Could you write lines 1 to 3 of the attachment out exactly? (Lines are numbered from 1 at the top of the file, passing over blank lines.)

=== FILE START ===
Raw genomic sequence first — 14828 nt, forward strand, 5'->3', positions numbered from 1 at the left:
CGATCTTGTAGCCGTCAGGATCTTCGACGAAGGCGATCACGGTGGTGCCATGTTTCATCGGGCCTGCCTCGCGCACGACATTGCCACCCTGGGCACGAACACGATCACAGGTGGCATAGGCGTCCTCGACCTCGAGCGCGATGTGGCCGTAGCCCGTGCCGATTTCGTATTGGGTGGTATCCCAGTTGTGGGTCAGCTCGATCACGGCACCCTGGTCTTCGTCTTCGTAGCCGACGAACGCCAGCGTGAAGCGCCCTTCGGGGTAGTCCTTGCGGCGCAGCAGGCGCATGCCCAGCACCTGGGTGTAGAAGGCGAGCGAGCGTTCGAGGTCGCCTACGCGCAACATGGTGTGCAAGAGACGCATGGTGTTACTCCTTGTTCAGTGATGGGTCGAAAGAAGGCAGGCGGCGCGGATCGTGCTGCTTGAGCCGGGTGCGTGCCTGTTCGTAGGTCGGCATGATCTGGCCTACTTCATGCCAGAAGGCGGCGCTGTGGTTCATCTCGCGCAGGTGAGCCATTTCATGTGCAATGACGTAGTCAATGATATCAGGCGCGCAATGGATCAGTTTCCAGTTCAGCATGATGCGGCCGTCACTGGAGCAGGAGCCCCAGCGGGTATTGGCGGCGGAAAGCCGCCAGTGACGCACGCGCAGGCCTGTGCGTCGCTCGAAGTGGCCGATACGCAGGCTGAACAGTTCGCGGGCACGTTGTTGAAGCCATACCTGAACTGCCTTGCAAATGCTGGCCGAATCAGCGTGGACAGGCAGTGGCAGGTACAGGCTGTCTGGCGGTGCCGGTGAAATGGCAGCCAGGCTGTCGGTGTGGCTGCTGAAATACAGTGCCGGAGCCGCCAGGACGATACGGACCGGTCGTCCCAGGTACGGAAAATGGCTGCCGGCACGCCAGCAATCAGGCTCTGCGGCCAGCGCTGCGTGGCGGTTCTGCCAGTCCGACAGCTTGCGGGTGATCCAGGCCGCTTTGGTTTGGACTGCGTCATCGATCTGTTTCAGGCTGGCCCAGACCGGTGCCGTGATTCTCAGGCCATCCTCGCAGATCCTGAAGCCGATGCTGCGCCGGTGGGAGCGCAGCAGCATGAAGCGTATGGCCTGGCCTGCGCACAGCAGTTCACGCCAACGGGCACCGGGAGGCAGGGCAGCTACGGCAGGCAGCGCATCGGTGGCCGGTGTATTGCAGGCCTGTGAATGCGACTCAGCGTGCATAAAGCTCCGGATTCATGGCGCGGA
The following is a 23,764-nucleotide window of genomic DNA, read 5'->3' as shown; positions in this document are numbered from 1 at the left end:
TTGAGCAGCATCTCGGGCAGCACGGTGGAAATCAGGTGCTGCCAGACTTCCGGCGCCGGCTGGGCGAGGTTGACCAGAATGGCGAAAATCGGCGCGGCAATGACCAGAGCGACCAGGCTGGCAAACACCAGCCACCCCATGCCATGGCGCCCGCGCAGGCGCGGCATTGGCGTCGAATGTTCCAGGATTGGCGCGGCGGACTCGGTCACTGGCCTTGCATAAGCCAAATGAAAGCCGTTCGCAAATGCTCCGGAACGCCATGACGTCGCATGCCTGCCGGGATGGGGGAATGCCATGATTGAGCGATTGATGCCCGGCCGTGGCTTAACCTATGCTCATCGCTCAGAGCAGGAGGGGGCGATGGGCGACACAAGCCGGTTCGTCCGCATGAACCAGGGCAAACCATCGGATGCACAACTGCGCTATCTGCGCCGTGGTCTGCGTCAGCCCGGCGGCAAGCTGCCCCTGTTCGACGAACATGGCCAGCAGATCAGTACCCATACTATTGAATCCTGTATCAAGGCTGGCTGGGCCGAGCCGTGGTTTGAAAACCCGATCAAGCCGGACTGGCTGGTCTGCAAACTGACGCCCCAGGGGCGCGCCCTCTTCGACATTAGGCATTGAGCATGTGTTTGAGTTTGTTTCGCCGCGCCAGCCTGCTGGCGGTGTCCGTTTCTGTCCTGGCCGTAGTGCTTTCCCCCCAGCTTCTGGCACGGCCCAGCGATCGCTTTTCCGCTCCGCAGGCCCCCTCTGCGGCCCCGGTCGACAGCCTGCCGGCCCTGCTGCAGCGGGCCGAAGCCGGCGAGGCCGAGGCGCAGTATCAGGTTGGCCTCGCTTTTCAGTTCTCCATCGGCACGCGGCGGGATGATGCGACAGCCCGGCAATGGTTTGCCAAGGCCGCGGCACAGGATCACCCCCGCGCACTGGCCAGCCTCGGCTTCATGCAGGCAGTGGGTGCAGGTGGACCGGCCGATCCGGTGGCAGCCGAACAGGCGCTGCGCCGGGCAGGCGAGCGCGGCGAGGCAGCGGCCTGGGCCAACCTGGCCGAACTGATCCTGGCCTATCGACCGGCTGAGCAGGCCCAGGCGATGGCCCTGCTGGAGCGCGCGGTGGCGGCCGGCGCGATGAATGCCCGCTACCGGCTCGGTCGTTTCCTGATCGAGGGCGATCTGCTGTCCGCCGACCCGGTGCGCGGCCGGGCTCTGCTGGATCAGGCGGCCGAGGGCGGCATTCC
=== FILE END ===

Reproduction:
Raw genomic sequence first — 14828 nt, forward strand, 5'->3', positions numbered from 1 at the left:
CGATCTTGTAGCCGTCAGGATCTTCGACGAAGGCGATCACGGTGGTGCCATGTTTCATCGGGCCTGCCTCGCGCACGACATTGCCACCCTGGGCACGAACACGATCACAGGTGGCATAGGCGTCCTCGACCTCGAGCGCGATGTGGCCGTAGCCCGTGCCGATTTCGTATTGGGTGGTATCCCAGTTGTGGGTCAGCTCGATCACGGCACCCTGGTCTTCGTCTTCGTAGCCGACGAACGCCAGCGTGAAGCGCCCTTCGGGGTAGTCCTTGCGGCGCAGCAGGCGCATGCCCAGCACCTGGGTGTAGAAGGCGAGCGAGCGTTCGAGGTCGCCTACGCGCAACATGGTGTGCAAGAGACGCATGGTGTTACTCCTTGTTCAGTGATGGGTCGAAAGAAGGCAGGCGGCGCGGATCGTGCTGCTTGAGCCGGGTGCGTGCCTGTTCGTAGGTCGGCATGATCTGGCCTACTTCATGCCAGAAGGCGGCGCTGTGGTTCATCTCGCGCAGGTGAGCCATTTCATGTGCAATGACGTAGTCAATGATATCAGGCGCGCAATGGATCAGTTTCCAGTTCAGCATGATGCGGCCGTCACTGGAGCAGGAGCCCCAGCGGGTATTGGCGGCGGAAAGCCGCCAGTGACGCACGCGCAGGCCTGTGCGTCGCTCGAAGTGGCCGATACGCAGGCTGAACAGTTCGCGGGCACGTTGTTGAAGCCATACCTGAACTGCCTTGCAAATGCTGGCCGAATCAGCGTGGACAGGCAGTGGCAGGTACAGGCTGTCTGGCGGTGCCGGTGAAATGGCAGCCAGGCTGTCGGTGTGGCTGCTGAAATACAGTGCCGGAGCCGCCAGGACGATACGGACCGGTCGTCCCAGGTACGGAAAATGGCTGCCGGCACGCCAGCAATCAGGCTCTGCGGCCAGCGCTGCGTGGCGGTTCTGCCAGTCCGACAGCTTGCGGGTGATCCAGGCCGCTTTGGTTTGGACTGCGTCATCGATCTGTTTCAGGCTGGCCCAGACCGGTGCCGTGATTCTCAGGCCATCCTCGCAGATCCTGAAGCCGATGCTGCGCCGGTGGGAGCGCAGCAGCATGAAGCGTATGGCCTGGCCTGCGCACAGCAGTTCACGCCAACGGGCACCGGGAGGCAGGGCAGCTACGGCAGGCAGCGCATCGGTGGCCGGTGTATTGCAGGCCTGTGAATGCGACTCAGCGTGCATAAAGCTCCGGATTCATGGCGCGGA
The following is a 23,764-nucleotide window of genomic DNA, read 5'->3' as shown; positions in this document are numbered from 1 at the left end: